For green cities to become mainstream, we need to learn from local success stories and scale up


You can help!

We are committed to do more science in coming years, but you can start making a difference today. Australia’s National Tree Day will be celebrated again this year on Sunday, July 28. It’s a great opportunity to teach our families, communities and businesses about the importance of tree planting and environmental stewardship as key elements of adapting to climate change.

An old Chinese adage says:

The best time to plant a tree was 20 years ago. The second best time is now.

This weekend is your time. The game is simple – head to your closest plant nursery. Ask your local grower about which tree species are suitable for the local growing conditions and pick one you like. Then, plant a tree in your yard, or join one of the many planting events across Australia.

Teach your kids, family and friends about the difference they can start making today – for their future and our common good – one tree at a time. The Conversation

A plant nursery growing a diverse range of tree species for the upcoming planting season.
Alessandro Ossola

Alessandro Ossola, Research Coordinator Centre for Smart Green Cities, Macquarie University; Hugh Munro Burley, Spatial analyst, Macquarie University; Leigh Staas, Associate Director for Engagement & Research Partnerships | Smart Green Cities, Macquarie University; Linda Beaumont, Senior Lecturer, Macquarie University; Michelle Leishman, Distinguished Professor, Head of Department, Macquarie University, and Rachael Gallagher, , Macquarie University

This article is republished from The Conversation under a Creative Commons license. Read the original article.

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How we’re helping the western ground parrot survive climate change



A western ground parrot being released with a GPS tracker fitted.
Alan Danks

Shaun Molloy, Edith Cowan University and Robert Davis, Edith Cowan University

When a threatened species is found only in one small area, conservationists often move some individuals to another suitable habitat. This practice, called “translocation”, makes the whole species less vulnerable to threats.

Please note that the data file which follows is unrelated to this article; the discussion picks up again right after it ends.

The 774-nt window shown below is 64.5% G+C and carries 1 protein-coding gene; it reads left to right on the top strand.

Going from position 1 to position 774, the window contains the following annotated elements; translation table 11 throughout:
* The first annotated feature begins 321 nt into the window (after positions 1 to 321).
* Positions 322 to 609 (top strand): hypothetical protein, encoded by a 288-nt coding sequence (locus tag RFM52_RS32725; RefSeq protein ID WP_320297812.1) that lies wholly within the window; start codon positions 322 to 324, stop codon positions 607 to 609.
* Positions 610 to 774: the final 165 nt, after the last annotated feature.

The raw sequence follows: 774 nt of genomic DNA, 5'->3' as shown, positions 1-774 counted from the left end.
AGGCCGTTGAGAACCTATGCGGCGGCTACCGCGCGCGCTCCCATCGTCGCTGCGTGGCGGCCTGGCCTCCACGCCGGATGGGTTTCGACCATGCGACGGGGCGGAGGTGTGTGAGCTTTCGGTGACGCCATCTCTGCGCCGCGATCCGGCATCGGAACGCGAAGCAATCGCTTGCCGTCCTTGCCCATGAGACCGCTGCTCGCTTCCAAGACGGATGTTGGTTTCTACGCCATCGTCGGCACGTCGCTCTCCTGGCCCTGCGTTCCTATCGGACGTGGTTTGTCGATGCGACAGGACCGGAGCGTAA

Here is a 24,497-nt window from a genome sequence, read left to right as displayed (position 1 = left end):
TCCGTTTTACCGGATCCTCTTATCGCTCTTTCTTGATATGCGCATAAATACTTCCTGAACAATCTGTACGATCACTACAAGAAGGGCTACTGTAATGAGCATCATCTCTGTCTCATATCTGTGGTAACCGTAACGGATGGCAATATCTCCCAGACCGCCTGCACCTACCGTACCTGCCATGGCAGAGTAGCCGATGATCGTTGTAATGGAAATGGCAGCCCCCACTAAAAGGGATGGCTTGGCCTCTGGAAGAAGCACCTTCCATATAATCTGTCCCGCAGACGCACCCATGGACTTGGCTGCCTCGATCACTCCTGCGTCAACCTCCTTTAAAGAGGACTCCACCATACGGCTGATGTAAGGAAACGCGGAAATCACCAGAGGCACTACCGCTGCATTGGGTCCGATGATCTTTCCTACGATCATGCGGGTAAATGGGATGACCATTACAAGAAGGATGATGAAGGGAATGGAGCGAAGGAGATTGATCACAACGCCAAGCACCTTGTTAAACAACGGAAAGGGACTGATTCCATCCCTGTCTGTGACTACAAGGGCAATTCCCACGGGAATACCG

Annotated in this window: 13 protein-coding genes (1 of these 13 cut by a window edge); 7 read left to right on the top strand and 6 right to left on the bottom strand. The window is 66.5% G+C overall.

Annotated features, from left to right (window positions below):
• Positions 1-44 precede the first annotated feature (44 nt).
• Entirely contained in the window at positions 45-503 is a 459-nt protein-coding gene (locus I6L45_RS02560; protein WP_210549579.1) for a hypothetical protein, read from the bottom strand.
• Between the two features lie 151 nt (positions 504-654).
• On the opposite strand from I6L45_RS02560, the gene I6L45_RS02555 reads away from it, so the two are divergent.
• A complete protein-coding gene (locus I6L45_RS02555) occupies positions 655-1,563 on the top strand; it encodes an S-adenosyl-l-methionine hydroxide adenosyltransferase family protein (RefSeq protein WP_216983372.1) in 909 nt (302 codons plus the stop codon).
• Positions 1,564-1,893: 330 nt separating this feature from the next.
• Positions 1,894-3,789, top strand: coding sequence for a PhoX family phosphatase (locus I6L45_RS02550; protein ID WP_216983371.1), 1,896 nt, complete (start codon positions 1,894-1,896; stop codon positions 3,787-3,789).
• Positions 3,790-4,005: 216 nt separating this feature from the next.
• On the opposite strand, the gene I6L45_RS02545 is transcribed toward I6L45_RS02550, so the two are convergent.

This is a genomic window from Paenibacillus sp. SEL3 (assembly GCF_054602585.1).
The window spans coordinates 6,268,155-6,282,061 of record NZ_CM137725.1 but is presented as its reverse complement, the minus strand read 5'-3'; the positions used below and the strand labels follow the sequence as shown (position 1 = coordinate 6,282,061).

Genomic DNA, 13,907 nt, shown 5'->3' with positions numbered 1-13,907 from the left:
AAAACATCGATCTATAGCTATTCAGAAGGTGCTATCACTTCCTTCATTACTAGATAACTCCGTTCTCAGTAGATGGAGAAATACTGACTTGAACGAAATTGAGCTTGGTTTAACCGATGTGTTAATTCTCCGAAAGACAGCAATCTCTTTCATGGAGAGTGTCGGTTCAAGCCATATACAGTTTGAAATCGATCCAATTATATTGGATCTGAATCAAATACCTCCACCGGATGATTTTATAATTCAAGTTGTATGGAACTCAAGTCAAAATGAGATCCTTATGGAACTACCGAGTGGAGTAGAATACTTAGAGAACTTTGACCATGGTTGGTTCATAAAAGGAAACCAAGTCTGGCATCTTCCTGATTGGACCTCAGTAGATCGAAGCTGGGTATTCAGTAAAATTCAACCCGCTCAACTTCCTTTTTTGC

In the past, this approach has worked really well for some species, but climate change is creating new problems. Will the climate change at that location in the future, and will it remain suitable for the species of interest? On the other hand, some regions might become appropriate for a threatened species.

This fundamental question is important in a rapidly changing climate, yet it has seldom featured when picking new areas for translocations.

Western ground parrots live and nest on the ground, making them very vulnerable to foxes and cats.
Alan Danks/DBCA

Saving the western ground parrot

Our recent research applied climate change modelling to translocation decisions for the critically endangered western ground parrot. This species is now restricted to a single population, with probably fewer than 150 birds, on the south coast of Western Australia.

It is enigmatic, in that it lives and nests entirely on the ground, unlike almost all other parrots except the closely related night parrot. And it is one of the many unique animals that make Australia so distinctive from all other parts of the world. But living on the ground has its drawbacks, as the parrot is very vulnerable to foxes and cats.

Its home near the south coast is particularly vulnerable to the effects of climate change. As southwestern Australia becomes warmer and drier, the risk of fire to the parrot increases.

Understanding potential climate change impacts is essential when selecting reintroduction sites. We developed high-precision species distribution models and used these to investigate the effect of climate change on current and historical distributions, and identify locations that will remain, or become, suitable habitat in the future.

Our findings predict that some of the western ground parrot’s former south coast range will become increasingly unsuitable in the future, so reintroductions there may not be a good idea. Four out of 13 potential release sites are likely to become inhospitable to these threatened birds.

On the other hand, many of the former or future sites are likely to become important refuge habitats as the climate continues to warm, and would make an excellent choice for any translocations or reintroductions.

We have given this information to an expert panel, who will use these predictions identify and prioritise areas for management and translocation.

Researchers have radio tracked a small number of birds to learn more about habitat use and movement patterns.
Allan Burbidge

The parrot in the coal mine

Fire is already a significant threat which, combined with predation by feral cats, may have led to the loss of this species from its former home at Fitzgerald River National Park. Many of these threats act together, so they must all be considered and managed alongside climate change.